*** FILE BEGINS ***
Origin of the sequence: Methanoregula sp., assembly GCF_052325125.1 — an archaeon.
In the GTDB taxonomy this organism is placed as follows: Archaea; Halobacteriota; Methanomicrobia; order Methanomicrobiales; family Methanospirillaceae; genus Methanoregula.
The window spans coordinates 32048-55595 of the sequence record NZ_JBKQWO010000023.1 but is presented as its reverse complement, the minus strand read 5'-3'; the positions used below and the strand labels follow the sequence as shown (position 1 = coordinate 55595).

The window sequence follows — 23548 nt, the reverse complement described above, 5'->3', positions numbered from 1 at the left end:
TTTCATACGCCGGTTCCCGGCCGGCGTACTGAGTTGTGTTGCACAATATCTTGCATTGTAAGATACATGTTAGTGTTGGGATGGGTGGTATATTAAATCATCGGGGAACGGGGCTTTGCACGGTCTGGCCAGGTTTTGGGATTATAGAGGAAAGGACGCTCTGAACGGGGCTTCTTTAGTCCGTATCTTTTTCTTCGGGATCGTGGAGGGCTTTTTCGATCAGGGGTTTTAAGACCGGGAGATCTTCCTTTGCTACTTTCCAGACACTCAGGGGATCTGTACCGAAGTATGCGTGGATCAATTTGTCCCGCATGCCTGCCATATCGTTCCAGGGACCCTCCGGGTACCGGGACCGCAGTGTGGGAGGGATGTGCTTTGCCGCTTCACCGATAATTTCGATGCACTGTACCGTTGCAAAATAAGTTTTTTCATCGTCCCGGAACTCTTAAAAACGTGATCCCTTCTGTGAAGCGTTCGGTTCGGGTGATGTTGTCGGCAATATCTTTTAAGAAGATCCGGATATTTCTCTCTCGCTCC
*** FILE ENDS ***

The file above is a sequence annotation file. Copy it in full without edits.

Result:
Origin of the sequence: Methanoregula sp., assembly GCF_052325125.1 — an archaeon.
In the GTDB taxonomy this organism is placed as follows: Archaea; Halobacteriota; Methanomicrobia; order Methanomicrobiales; family Methanospirillaceae; genus Methanoregula.
The window spans coordinates 32048-55595 of the sequence record NZ_JBKQWO010000023.1 but is presented as its reverse complement, the minus strand read 5'-3'; the positions used below and the strand labels follow the sequence as shown (position 1 = coordinate 55595).

The window sequence follows — 23548 nt, the reverse complement described above, 5'->3', positions numbered from 1 at the left end:
TTTCATACGCCGGTTCCCGGCCGGCGTACTGAGTTGTGTTGCACAATATCTTGCATTGTAAGATACATGTTAGTGTTGGGATGGGTGGTATATTAAATCATCGGGGAACGGGGCTTTGCACGGTCTGGCCAGGTTTTGGGATTATAGAGGAAAGGACGCTCTGAACGGGGCTTCTTTAGTCCGTATCTTTTTCTTCGGGATCGTGGAGGGCTTTTTCGATCAGGGGTTTTAAGACCGGGAGATCTTCCTTTGCTACTTTCCAGACACTCAGGGGATCTGTACCGAAGTATGCGTGGATCAATTTGTCCCGCATGCCTGCCATATCGTTCCAGGGACCCTCCGGGTACCGGGACCGCAGTGTGGGAGGGATGTGCTTTGCCGCTTCACCGATAATTTCGATGCACTGTACCGTTGCAAAATAAGTTTTTTCATCGTCCCGGAACTCTTAAAAACGTGATCCCTTCTGTGAAGCGTTCGGTTCGGGTGATGTTGTCGGCAATATCTTTTAAGAAGATCCGGATATTTCTCTCTCGCTCC